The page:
Middle East

Bahrain details fiscal balance plan as zero-deficit target delayed to 2024

2 minute read

General view of Bahrain World Trade Center is seen during early evening hours in Manama, Bahrain, May 2, 2020. Picture taken May 2, 2020. REUTERS/Hamad I Mohammed/File Photo

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DUBAI, Oct 31 (Reuters) - Bahrain on Sunday gave details of a new economic growth and fiscal balance plan that pushes a zero-deficit target back by two years to 2024 from 2022 and increases value-added tax to 10% from 5%.

A government statement said the updated fiscal balance programme also included reducing expenditure and project spend, streamlining distribution of cash subsidies to citizens, and new government services revenue initiatives.

Bahrain delayed plans to fix its heavily-indebted finances because of the pandemic, but had said in September that data from February 2020 showed it exceeded targets set in the initial medium-term fiscal plan.

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Kuwait, Saudi Arabia and the United Arab Emirates, which in 2018 extended a $10 billion aid package to Bahrain, last month reiterated support for Manama's budget plans, a move expected to encourage investors to help finance Bahrain's debt on capital markets, despite the two-year delay. read more

Bahrain's public debt climbed to 133% of gross domestic product last year from 102% in 2019, the International Monetary Fund said.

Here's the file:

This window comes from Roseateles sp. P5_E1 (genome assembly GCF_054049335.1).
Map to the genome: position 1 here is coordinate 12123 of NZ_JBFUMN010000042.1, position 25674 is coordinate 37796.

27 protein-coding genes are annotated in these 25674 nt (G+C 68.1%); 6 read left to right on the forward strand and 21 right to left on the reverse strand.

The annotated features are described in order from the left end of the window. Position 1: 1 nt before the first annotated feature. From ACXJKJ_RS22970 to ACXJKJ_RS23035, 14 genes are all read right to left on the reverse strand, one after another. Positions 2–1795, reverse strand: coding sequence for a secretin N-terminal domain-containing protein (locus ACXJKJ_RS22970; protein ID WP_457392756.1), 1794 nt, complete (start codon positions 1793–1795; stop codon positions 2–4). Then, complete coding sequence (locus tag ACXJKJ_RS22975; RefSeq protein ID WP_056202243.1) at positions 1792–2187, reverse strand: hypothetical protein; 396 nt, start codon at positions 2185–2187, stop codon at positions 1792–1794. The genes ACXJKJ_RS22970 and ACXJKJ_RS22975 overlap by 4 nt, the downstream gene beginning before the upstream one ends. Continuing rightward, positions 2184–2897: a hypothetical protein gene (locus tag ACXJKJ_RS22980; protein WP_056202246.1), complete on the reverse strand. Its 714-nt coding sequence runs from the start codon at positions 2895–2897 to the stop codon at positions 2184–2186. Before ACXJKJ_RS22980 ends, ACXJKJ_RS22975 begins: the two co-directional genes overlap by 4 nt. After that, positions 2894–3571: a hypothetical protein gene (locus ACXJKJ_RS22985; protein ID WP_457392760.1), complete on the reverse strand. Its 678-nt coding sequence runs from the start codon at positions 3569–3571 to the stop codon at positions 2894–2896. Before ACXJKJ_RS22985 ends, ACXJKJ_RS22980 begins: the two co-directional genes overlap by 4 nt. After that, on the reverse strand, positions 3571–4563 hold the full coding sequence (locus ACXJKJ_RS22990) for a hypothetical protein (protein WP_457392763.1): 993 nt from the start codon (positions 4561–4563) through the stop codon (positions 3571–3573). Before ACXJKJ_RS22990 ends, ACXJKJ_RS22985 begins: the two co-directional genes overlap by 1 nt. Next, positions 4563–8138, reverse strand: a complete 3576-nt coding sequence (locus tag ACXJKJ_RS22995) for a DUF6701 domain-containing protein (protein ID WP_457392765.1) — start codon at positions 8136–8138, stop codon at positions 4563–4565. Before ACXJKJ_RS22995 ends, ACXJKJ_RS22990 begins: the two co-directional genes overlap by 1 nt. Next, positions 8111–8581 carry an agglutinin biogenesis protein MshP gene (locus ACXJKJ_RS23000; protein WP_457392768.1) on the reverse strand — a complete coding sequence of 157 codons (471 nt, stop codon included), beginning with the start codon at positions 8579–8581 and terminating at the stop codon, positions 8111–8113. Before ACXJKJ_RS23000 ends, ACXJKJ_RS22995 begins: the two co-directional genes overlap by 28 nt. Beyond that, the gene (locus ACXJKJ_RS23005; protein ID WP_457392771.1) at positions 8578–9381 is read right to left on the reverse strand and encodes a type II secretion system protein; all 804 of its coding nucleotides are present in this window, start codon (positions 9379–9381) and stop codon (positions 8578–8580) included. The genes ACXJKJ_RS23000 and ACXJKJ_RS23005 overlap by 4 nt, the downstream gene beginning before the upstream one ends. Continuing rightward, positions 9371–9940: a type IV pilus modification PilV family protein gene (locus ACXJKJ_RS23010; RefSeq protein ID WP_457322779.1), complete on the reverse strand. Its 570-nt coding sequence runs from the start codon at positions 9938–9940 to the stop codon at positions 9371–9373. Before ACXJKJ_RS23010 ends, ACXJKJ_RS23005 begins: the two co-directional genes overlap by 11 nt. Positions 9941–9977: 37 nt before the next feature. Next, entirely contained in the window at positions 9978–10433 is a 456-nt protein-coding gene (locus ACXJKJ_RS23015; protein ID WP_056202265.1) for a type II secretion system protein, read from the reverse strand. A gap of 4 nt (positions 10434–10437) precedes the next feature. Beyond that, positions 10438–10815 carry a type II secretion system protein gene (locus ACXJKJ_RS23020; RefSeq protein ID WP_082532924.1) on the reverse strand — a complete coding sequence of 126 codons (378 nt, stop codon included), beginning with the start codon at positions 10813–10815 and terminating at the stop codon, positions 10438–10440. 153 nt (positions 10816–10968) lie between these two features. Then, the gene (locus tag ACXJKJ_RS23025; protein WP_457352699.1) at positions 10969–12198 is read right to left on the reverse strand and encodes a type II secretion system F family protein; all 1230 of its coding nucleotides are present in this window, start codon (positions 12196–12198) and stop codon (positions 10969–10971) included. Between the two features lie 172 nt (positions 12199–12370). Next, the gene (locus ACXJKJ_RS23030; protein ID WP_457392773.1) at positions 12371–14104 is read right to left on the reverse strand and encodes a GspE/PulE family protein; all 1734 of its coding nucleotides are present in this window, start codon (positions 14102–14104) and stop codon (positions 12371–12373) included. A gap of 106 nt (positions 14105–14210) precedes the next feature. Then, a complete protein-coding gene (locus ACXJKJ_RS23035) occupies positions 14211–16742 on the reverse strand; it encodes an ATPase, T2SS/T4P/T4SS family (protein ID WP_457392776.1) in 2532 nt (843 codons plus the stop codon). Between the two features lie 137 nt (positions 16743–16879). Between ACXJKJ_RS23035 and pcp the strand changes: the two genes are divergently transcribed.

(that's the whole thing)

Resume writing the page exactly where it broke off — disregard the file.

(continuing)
"The Kingdom is emerging from the pandemic with reasons to be highly optimistic and the plan announced today aims to turbocharge the recovery," Bahraini finance and economy minister Sheikh Salman bin Khalifa Al Khalifa said in the statement.

The government also announced a strategic projects plan that would catalyse over $30 billion of investments and a regulatory reform package aimed at supporting $2.5 billion of foreign direct investment by 2023.

A new sector strategies plan for oil and gas, tourism, logistics, financial services, manufacturing, telecommunications, IT and digital economy aims to support annual growth of 5% in the non-oil sector by 2022, it added.

Planned labour market reforms, it said, would help create 20,000 jobs for Bahraini citizens.

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Reporting by Ghaida Ghantous; Editing by Alison Williams and Barbara Lewis

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